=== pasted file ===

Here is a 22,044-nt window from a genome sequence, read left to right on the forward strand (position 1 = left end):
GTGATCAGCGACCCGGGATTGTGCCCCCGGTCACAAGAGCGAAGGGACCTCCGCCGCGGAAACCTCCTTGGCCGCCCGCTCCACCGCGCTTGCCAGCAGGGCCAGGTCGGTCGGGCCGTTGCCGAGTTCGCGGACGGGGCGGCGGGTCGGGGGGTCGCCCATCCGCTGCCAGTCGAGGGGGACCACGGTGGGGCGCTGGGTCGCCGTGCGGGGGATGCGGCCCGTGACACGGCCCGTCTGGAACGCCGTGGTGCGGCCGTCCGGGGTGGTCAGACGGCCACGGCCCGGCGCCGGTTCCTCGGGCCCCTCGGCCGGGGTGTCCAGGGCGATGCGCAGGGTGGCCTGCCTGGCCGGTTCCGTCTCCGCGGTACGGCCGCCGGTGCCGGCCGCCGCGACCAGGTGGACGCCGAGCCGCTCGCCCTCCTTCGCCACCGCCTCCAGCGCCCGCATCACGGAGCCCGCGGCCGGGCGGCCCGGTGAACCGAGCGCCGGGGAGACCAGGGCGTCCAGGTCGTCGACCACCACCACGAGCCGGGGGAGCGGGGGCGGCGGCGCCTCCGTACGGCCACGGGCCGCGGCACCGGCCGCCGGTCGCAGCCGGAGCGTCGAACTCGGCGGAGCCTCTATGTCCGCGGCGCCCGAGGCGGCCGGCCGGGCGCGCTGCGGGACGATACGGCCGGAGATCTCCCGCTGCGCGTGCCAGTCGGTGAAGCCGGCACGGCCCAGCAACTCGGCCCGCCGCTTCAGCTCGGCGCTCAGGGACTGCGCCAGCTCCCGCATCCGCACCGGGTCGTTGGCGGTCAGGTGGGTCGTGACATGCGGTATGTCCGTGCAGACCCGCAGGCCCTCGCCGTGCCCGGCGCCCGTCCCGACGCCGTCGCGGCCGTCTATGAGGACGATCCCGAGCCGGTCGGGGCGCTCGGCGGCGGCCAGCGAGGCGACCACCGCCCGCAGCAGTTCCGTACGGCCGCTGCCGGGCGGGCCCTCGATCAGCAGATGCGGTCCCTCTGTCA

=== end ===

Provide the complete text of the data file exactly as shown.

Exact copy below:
Here is a 22,044-nt window from a genome sequence, read left to right on the forward strand (position 1 = left end):
GTGATCAGCGACCCGGGATTGTGCCCCCGGTCACAAGAGCGAAGGGACCTCCGCCGCGGAAACCTCCTTGGCCGCCCGCTCCACCGCGCTTGCCAGCAGGGCCAGGTCGGTCGGGCCGTTGCCGAGTTCGCGGACGGGGCGGCGGGTCGGGGGGTCGCCCATCCGCTGCCAGTCGAGGGGGACCACGGTGGGGCGCTGGGTCGCCGTGCGGGGGATGCGGCCCGTGACACGGCCCGTCTGGAACGCCGTGGTGCGGCCGTCCGGGGTGGTCAGACGGCCACGGCCCGGCGCCGGTTCCTCGGGCCCCTCGGCCGGGGTGTCCAGGGCGATGCGCAGGGTGGCCTGCCTGGCCGGTTCCGTCTCCGCGGTACGGCCGCCGGTGCCGGCCGCCGCGACCAGGTGGACGCCGAGCCGCTCGCCCTCCTTCGCCACCGCCTCCAGCGCCCGCATCACGGAGCCCGCGGCCGGGCGGCCCGGTGAACCGAGCGCCGGGGAGACCAGGGCGTCCAGGTCGTCGACCACCACCACGAGCCGGGGGAGCGGGGGCGGCGGCGCCTCCGTACGGCCACGGGCCGCGGCACCGGCCGCCGGTCGCAGCCGGAGCGTCGAACTCGGCGGAGCCTCTATGTCCGCGGCGCCCGAGGCGGCCGGCCGGGCGCGCTGCGGGACGATACGGCCGGAGATCTCCCGCTGCGCGTGCCAGTCGGTGAAGCCGGCACGGCCCAGCAACTCGGCCCGCCGCTTCAGCTCGGCGCTCAGGGACTGCGCCAGCTCCCGCATCCGCACCGGGTCGTTGGCGGTCAGGTGGGTCGTGACATGCGGTATGTCCGTGCAGACCCGCAGGCCCTCGCCGTGCCCGGCGCCCGTCCCGACGCCGTCGCGGCCGTCTATGAGGACGATCCCGAGCCGGTCGGGGCGCTCGGCGGCGGCCAGCGAGGCGACCACCGCCCGCAGCAGTTCCGTACGGCCGCTGCCGGGCGGGCCCTCGATCAGCAGATGCGGTCCCTCTGTCA